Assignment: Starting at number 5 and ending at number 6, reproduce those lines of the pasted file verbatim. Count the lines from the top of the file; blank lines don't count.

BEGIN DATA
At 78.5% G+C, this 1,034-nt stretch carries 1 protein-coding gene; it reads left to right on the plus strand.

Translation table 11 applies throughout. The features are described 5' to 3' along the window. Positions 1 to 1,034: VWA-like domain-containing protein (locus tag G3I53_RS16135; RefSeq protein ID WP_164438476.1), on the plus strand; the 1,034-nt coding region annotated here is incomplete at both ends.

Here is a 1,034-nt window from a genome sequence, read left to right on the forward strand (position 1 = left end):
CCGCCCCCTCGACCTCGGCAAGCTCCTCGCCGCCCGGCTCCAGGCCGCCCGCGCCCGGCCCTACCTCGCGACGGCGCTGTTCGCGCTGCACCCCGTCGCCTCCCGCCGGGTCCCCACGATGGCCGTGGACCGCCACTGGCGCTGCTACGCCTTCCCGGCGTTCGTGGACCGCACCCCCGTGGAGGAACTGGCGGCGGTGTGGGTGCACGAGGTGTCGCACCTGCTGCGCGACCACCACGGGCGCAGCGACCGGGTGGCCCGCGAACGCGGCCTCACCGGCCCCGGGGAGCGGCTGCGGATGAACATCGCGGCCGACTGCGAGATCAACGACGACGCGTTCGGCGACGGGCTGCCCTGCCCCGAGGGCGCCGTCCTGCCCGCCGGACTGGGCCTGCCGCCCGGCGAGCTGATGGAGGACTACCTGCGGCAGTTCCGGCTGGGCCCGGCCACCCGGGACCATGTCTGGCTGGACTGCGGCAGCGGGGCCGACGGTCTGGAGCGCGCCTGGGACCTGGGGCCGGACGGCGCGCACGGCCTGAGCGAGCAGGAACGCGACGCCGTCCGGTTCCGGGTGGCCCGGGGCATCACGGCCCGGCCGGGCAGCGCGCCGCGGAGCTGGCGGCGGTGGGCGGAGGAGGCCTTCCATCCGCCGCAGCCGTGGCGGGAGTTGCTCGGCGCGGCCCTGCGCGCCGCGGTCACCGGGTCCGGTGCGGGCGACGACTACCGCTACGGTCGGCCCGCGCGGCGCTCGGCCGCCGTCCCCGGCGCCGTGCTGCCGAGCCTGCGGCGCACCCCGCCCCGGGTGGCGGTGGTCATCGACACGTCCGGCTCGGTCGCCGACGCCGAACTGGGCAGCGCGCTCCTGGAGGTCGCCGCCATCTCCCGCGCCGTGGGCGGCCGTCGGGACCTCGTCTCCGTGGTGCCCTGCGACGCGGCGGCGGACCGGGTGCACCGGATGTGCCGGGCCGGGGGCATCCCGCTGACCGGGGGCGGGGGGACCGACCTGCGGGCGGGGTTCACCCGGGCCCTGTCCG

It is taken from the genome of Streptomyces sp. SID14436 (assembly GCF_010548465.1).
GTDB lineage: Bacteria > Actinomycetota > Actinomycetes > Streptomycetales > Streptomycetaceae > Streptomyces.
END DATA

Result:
It is taken from the genome of Streptomyces sp. SID14436 (assembly GCF_010548465.1).
GTDB lineage: Bacteria > Actinomycetota > Actinomycetes > Streptomycetales > Streptomycetaceae > Streptomyces.